Over the past five decades our cohort members have given their time to answer surveys, take cognitive tests and undertake health assessments. Their contribution has led to numerous important scientific discoveries that have helped to improve people’s lives. But, what has it been like to take part, and who are the people who make up the 1970 British Cohort Study? Over the year we’ll be speaking to some of our cohort members to find out more about their lives and their thoughts on being part of the study.
“I think that the teenagers of today need to be treated more like adults and should be given better job opportunities. Teenagers of today are too often branded as hooligans and people who do no good. Some of them are admittedly like that, but the majority of them aren’t.”
That’s how Jo answered a question in the Age 16 Survey about what would make things better for her generation. Speaking to her about where her own life has taken her, you can see 16-year-old Jo’s passionate views and clear insights reflected in her career choices.
“When it came to getting towards finishing school, I decided that I wanted to do primary teaching or social work. I enjoyed working with kids. I had a Brownie pack. I still do. But I was also really interested in social work. I thought people needed to be treated a bit more fairly. My mum had lengthy periods of mental ill-health when I was growing up, and I always felt that she was quite stigmatised, and that had an impact on her and on the rest of the family. So I wanted to do something about that.”
Jo applied to study teaching and social work, and heard back about her social work application first: “I just went for it, went for the interview, got on the course and that was it.”
The course was at Jo’s local university in Scotland, so she lived at home with her parents but went away on work placements in different parts of the country.
“I was away from home for a couple of three-month periods. It doesn’t sound very long, but packing up my little Mini car and going up to the Highlands of Scotland, not knowing what I was going to, where I was going to be staying, what was going to be happening…all that was exciting for me.”
After she qualified, Jo was quickly snapped up to do what she thought would be her dream job, working in residential child care. But overstretched resources and a lack of support made the work unbearable. She recalls: “I thought, I’m going to be out there and I’m going to change the world. And then I got out there and it was dreadful.”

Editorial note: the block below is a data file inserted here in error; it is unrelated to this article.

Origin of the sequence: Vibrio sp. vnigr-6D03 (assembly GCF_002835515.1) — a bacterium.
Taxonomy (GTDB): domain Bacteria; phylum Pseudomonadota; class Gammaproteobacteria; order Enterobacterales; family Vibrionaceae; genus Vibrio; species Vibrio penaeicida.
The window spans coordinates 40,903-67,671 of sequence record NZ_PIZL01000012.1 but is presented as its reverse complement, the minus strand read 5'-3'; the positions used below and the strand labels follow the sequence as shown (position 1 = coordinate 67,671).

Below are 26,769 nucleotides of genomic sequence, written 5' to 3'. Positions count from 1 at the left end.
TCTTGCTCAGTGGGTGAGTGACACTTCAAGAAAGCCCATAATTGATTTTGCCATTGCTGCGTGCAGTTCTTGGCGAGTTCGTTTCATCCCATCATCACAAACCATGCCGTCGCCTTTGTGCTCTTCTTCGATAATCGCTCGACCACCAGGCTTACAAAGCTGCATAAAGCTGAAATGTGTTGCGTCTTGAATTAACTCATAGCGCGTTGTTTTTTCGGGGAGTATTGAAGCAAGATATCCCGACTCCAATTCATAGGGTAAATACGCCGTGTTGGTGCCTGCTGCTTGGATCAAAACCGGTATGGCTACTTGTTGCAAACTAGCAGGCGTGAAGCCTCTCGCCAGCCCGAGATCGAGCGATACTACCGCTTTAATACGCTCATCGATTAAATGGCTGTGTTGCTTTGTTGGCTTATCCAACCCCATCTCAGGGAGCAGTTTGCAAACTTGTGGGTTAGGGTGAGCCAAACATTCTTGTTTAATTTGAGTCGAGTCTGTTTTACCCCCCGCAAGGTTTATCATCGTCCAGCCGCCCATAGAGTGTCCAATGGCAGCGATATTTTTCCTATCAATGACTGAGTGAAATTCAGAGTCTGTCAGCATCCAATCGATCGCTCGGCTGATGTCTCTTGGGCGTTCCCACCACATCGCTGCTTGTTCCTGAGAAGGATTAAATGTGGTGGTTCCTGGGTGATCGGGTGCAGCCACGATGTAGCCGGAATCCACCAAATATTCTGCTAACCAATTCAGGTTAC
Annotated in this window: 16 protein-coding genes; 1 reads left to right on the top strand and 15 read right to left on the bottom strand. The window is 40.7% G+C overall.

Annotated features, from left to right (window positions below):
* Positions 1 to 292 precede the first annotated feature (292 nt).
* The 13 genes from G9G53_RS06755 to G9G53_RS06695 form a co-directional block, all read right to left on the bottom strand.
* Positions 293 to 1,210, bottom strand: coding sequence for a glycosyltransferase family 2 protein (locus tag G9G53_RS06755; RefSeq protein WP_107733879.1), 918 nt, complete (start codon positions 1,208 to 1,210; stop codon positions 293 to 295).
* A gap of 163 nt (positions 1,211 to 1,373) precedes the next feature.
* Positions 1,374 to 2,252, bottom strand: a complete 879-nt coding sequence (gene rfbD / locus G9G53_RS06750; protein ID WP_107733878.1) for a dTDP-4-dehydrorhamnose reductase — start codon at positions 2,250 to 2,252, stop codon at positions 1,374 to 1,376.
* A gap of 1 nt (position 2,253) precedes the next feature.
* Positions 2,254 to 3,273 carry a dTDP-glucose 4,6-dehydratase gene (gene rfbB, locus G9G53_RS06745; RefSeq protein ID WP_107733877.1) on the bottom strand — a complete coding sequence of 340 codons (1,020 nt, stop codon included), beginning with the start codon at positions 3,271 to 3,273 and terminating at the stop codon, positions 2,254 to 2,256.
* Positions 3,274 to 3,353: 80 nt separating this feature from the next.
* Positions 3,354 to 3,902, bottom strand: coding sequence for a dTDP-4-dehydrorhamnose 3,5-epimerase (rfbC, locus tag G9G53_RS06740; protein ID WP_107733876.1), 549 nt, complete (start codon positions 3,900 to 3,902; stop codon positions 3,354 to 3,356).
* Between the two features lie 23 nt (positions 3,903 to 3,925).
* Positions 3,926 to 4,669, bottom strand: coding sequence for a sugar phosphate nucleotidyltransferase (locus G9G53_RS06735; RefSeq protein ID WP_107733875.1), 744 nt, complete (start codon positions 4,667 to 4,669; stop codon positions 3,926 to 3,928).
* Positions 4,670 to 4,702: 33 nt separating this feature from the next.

When things started to take their toll on her health, Jo left her job and went to work for her dad and his building business for a time (“mixing up cement and doing stuff like that”). She decided to give social work another chance, taking up a more general role to begin with and then a position working with people who offend.
“It was just brilliant. I loved the variety of it and multi-agency-working, trying to understand people’s journeys and what got people there, and what you could do to try and get people out of that.”
Jo met her husband, who also works in the justice system, through her job. She says that having this in common has helped them cope with the stresses and strains that can come with the work.
“We understand each other and we understand the complexities of the work, and the pressures. And we’re so different, you know – he was a punk!”
After almost 20 years, Jo took a change of direction and now teaches social work at the university where she studied, a role which she also loves.
Reflecting on her life choices, Jo says that her drive to help people is something she got from her mum. She describes her as someone who always puts others first and “an absolute gem, one of the nicest people you could ever, ever meet.” This family trait is evident in the decision Jo’s parents took 50 years ago to let their daughter be part of our study, and in Jo’s continued participation.
“I’ve said to them, I’m really glad that you signed me up for this because if it’s of benefit to other people, then I’m all for it.”
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